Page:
Introducing The G. Gerlach Tokkotai – A Polish Remake Of A Japanese Pilot’s Watch For a Spanish Forum

A truly international creation, the Tokkotai is crowdsourced wristwatch. A replica of a Second World War Japanese air force pilot’s watch, the Tokkotai project started on a Spanish watch forum, produced by a Polish firm, and sold to a global group of enthusiasts.

Proyecto Tokkotai began in March 2013 with the participants of Club Okies, a Spanish language watch forum, not unlike the Nautilus over at Czech forum Chronomag. The goal of Project Tokkotai was to make a replica the oversized wristwatch worn by Japanese navy pilots of Second World War.  A remarkably affordable timepiece, Project Tokkotai reached fruition within a year, demonstrating what can be achieved with a little imagination and much enthusiastic collaboration.  Unlike most modern reissue timepieces which are based on well known timepieces, the Tokkotai project chose to recreate a little known military timepiece. Made by Seikosha, as Seiko was then known, this timepiece has a somewhat controversial history. It was worn by Kamikaze pilots of the Japanese Imperial Navy during the Second World War; Tokkotai is the abbreviation of the unit’s official name, Tokubetsu Kōgekitai.

The Tokkotai project was the brainchild of five participants of Club Okies, who helped create and refine the design, based closely on the original. Polish watchmaker G. Gerlach was chosen to manufacture the Tokkotai.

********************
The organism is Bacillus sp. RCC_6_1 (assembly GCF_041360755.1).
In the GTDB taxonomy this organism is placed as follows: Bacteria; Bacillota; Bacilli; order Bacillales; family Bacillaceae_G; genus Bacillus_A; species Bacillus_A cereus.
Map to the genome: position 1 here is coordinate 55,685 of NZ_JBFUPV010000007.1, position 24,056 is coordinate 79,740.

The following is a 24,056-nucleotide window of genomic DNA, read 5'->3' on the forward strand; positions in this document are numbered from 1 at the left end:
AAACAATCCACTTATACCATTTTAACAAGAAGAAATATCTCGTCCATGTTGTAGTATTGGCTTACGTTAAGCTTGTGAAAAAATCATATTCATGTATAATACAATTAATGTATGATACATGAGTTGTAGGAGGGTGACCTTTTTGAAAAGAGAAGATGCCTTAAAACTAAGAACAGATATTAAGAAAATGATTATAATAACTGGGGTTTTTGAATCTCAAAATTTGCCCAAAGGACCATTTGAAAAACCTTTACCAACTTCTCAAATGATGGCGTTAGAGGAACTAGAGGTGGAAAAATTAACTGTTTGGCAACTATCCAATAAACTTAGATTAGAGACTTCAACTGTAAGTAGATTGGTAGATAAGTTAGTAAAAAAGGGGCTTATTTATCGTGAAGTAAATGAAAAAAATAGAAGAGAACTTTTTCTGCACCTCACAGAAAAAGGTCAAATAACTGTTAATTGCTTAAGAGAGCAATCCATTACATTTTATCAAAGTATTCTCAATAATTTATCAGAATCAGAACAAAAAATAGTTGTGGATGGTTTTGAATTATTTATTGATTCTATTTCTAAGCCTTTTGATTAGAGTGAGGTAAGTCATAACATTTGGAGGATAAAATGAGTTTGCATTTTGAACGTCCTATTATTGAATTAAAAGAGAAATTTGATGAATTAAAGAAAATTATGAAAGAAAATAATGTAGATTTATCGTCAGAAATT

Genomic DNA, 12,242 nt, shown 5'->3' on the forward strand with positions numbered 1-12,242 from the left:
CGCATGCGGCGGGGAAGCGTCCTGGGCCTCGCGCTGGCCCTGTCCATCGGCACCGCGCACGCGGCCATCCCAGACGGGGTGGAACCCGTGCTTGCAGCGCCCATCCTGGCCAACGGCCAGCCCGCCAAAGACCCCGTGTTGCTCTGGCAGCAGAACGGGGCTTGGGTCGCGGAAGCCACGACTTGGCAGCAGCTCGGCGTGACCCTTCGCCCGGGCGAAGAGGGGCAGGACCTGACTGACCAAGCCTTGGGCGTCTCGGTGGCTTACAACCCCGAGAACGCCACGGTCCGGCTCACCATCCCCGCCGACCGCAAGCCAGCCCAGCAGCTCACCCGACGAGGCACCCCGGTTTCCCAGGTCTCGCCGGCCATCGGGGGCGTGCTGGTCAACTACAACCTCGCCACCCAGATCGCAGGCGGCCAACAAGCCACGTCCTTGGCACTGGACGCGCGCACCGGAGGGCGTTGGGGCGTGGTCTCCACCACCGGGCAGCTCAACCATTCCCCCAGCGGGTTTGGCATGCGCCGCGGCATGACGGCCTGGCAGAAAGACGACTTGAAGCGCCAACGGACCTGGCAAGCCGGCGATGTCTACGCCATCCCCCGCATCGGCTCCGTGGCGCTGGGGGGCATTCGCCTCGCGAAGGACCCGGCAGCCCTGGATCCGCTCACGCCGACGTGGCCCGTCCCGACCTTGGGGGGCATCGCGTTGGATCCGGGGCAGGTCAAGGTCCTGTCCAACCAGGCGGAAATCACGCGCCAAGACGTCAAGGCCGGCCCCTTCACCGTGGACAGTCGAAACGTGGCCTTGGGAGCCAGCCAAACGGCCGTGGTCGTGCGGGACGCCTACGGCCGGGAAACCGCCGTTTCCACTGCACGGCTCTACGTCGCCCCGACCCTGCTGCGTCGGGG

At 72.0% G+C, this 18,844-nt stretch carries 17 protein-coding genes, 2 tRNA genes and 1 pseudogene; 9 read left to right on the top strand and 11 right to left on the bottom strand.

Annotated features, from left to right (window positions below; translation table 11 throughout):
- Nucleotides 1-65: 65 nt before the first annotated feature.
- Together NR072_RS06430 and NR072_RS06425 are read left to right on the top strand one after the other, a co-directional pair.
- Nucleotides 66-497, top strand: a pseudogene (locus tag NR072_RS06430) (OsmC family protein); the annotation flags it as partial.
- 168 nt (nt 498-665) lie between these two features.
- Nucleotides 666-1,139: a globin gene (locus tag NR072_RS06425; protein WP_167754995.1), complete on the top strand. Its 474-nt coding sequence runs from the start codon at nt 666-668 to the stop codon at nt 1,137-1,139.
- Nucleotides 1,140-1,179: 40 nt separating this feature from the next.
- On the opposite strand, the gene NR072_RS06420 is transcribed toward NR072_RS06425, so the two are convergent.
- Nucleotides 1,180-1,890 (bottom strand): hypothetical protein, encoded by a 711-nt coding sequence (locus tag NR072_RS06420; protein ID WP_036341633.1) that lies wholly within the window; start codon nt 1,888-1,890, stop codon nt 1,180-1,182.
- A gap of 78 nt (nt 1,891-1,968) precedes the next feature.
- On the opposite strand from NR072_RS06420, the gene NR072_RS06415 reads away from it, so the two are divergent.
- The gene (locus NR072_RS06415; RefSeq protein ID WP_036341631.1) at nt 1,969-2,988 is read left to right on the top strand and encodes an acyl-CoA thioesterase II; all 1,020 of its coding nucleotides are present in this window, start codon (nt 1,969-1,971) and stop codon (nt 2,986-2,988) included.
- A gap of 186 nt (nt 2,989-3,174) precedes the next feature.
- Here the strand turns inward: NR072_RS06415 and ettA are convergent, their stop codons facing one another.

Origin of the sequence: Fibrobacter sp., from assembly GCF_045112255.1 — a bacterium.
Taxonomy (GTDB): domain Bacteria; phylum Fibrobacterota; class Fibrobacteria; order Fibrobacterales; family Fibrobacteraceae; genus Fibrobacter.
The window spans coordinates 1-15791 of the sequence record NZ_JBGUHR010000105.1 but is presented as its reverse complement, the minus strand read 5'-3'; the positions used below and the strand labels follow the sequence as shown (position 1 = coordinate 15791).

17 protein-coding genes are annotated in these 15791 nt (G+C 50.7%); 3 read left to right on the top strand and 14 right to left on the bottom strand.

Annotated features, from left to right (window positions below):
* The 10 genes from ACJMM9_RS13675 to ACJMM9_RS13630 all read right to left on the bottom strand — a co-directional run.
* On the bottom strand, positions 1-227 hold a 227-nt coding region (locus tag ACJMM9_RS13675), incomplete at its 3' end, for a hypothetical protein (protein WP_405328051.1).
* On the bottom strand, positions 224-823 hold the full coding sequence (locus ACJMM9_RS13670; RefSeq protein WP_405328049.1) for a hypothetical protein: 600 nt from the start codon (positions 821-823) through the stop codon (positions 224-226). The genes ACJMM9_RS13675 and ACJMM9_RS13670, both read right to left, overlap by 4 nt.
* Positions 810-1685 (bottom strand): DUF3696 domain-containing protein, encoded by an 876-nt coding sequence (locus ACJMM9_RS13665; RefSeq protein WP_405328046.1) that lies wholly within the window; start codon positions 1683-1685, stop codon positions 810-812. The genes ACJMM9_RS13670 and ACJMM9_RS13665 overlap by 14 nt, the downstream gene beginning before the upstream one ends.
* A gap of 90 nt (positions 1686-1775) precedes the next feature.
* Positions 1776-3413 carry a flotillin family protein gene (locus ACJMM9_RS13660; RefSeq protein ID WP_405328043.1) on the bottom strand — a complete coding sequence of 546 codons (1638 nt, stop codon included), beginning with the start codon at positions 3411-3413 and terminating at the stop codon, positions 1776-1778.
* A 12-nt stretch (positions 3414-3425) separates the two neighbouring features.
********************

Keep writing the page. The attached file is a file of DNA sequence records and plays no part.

Based in Szczecin, a port city in Western Poland, G. Gerlach is a small enterprise named after a nineteenth century Polish industrialist. Priced very affordably, Gerlach timepieces are made in Poland, with Seagull or Seiko mechanical movements. 

The Tokkotai uses the Seiko NH35 calibre, identical to the 4R35 movement found in entry-level Seiko watches. Smaller than the World War 2 original at 43 mm, the sandblasted steel case is nonetheless sizeable. And its sapphire crystal has an anti-reflective coating. The case back features the chrysanthemum symbol of the Japanese Imperial Navy.

Thanks to the efforts of Jose, one of the five people behind the project who goes by the name Dague on Club Okies, the Tokkotai project had an international audience. Dague made announcements on several English language web forums, and the Tokkotai was eventually delivered to nearly a dozen countries. This international demand was the reason behind the increase in the edition size of the Tokkotai from the original 100 to 150 pieces.

Packaged in a wooden box styled like an ammunition crate, the Tokkotai was delivered on a leather strap as well as a spare canvas NATO band.

The Club Okies Tokkotai was offered for just €295 or US$380, paid in three instalments. It sold out quickly and most have been delivered. More information can be found on the Club Okies Proyecto Tokkotai forum.

Photos courtesy Dague

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